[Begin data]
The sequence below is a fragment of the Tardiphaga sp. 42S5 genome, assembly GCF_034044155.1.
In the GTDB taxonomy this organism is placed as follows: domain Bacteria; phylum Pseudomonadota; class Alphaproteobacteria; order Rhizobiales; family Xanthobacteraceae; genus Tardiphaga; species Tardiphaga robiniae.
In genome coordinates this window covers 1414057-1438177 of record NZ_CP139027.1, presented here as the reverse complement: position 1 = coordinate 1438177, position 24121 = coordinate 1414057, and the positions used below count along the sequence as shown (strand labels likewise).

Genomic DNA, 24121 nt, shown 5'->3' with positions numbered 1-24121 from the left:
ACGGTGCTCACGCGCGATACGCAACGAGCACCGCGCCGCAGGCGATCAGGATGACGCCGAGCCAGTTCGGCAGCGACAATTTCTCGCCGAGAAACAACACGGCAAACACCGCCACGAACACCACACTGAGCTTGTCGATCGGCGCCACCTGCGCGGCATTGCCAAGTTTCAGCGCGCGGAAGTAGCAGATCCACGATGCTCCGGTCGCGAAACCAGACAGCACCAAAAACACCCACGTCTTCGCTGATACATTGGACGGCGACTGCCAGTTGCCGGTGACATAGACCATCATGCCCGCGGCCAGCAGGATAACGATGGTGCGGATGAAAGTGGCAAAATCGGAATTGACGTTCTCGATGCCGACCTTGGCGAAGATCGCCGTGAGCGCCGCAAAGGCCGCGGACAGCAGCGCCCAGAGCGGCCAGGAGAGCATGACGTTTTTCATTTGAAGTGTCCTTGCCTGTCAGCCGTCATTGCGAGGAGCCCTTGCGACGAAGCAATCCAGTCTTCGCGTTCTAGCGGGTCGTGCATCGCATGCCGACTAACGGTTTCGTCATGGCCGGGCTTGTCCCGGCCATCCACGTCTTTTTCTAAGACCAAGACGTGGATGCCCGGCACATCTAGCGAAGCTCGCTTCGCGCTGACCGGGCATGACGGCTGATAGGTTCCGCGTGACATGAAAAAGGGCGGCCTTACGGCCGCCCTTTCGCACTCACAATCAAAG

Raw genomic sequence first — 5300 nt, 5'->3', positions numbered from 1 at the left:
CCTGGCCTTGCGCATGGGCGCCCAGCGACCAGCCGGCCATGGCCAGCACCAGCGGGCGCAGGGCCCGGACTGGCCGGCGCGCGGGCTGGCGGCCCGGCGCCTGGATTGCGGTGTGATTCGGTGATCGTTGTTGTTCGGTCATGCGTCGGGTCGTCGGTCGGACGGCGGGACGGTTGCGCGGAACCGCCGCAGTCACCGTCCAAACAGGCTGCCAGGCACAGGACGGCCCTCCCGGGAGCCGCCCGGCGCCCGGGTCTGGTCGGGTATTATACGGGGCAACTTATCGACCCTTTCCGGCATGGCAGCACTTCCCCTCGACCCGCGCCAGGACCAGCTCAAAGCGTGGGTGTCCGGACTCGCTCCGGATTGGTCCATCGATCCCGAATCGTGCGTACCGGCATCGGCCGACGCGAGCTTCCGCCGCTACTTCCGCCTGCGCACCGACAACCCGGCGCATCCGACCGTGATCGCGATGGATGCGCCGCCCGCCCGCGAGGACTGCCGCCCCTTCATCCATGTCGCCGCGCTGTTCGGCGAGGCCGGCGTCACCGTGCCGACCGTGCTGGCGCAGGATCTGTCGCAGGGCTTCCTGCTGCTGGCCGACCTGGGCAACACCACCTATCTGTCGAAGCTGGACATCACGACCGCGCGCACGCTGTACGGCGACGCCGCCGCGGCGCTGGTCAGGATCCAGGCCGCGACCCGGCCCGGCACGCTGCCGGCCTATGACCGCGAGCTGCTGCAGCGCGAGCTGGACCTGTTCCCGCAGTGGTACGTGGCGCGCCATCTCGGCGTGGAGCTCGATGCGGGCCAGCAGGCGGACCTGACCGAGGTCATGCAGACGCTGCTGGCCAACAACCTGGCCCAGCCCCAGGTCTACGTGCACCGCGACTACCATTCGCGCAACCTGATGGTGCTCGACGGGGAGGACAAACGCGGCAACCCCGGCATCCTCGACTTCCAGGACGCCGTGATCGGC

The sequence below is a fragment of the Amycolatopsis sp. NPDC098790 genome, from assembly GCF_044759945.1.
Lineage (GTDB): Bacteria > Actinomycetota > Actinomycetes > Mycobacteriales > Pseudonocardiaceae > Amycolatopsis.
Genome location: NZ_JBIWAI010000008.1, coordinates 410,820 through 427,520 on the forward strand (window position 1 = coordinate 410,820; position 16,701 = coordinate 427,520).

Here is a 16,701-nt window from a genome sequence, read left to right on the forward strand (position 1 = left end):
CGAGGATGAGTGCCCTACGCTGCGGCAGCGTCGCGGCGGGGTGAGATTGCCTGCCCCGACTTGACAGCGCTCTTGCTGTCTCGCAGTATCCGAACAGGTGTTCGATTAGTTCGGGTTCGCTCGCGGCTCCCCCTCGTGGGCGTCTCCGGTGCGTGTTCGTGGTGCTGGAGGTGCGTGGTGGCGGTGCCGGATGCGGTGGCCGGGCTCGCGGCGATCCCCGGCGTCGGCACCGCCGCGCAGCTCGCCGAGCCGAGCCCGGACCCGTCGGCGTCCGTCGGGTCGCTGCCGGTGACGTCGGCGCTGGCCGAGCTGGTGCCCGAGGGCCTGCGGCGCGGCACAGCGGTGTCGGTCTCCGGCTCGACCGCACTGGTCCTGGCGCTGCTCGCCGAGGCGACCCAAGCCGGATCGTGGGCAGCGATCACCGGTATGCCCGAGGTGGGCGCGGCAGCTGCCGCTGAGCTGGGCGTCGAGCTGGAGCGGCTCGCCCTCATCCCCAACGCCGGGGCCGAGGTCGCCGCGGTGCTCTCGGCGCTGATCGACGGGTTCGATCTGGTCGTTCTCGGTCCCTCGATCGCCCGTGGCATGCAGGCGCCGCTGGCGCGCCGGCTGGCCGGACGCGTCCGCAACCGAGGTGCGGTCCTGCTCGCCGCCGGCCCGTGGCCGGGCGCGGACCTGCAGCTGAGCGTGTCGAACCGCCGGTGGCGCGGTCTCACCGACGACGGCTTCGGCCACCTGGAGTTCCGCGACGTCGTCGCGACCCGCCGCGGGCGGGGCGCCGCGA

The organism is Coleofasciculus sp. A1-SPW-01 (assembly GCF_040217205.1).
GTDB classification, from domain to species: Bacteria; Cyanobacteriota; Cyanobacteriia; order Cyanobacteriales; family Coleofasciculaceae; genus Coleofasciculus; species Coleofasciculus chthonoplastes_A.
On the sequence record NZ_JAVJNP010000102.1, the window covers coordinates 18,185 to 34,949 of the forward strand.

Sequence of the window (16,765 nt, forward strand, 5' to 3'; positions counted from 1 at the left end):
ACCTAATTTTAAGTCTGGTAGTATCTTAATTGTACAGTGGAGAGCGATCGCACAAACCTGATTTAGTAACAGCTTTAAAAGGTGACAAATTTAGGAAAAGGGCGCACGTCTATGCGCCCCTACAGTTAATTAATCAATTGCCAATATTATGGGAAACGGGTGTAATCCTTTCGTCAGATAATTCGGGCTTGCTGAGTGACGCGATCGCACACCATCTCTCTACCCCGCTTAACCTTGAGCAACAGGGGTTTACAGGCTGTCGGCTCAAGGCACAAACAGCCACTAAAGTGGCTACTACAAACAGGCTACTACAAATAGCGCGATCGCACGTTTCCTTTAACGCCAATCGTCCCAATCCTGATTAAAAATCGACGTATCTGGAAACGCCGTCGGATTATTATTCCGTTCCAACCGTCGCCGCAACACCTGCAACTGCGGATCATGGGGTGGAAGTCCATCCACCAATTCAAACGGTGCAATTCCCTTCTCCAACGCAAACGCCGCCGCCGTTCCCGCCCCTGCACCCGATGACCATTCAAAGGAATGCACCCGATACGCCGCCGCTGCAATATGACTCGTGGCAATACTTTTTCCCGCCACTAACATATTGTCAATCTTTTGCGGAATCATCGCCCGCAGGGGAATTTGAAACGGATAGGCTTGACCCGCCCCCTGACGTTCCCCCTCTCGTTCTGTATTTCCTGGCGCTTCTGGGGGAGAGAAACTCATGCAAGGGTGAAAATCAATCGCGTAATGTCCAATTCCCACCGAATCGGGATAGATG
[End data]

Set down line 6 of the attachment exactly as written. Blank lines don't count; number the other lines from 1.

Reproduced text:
Raw genomic sequence first — 5300 nt, 5'->3', positions numbered from 1 at the left: